# Why is the map from a wedge to a product induces isomorphisms between stable homotopy groups

Let $$X_i$$ be topological spaces. Why does the map $$f:\bigvee_i X_i\rightarrow \prod_i X_i$$ induce isomorphisms $$\pi^s_*(f)$$ on stable homotopy groups?

• Finite number of terms? – Randall Oct 5 '18 at 19:37

## 1 Answer

This is false. Indeed, $$X\times Y$$ is stably equivalent to $$X\vee Y\vee (X\wedge Y)$$ and so the map $$X\vee Y\to X\times Y$$ induces isomorphisms on stable homotopy groups iff the stable homomtopy groups of $$X\wedge Y$$ are trivial. For a very simple example, let $$X=Y=S^0$$. Then $$X\vee Y$$ is discrete with $$3$$ points so $$\pi_0^s(X\vee Y)\cong\mathbb{Z}^2$$ while $$X\times Y$$ is discrete with $$4$$ points so $$\pi_0^s(X\times Y)\cong \mathbb{Z}^3$$.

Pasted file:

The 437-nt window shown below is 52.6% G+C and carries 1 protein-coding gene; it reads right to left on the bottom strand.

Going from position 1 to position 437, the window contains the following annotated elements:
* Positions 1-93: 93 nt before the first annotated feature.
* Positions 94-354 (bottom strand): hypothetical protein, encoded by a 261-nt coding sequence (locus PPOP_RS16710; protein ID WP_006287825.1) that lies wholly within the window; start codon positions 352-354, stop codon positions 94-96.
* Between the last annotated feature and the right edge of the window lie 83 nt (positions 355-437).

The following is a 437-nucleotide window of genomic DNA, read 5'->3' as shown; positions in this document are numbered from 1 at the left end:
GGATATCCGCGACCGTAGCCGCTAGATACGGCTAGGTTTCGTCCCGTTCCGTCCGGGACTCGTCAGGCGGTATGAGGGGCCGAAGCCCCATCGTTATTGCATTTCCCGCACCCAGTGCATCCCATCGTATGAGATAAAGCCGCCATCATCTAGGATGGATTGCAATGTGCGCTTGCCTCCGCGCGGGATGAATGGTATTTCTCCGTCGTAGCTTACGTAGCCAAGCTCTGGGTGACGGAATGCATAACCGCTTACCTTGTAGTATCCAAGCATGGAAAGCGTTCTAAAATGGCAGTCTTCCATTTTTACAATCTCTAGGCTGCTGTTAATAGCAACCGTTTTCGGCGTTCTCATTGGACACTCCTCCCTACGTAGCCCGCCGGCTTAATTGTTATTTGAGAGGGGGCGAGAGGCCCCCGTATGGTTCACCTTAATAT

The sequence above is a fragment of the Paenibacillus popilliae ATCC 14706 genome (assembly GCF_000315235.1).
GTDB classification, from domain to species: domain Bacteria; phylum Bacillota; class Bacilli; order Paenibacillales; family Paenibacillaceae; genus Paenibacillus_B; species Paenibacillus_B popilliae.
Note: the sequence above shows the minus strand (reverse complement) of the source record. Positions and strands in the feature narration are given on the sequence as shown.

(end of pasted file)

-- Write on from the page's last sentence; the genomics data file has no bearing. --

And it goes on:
• How do you prove that $X\times Y$ is table equivalent to the wedge you described? – user09127 Oct 6 '18 at 20:08
• You can explicitly construct a homotopy equivalence after suspending once. See for instance section 4.I in Hatcher's Algebraic Topology. – Eric Wofsey Oct 6 '18 at 20:11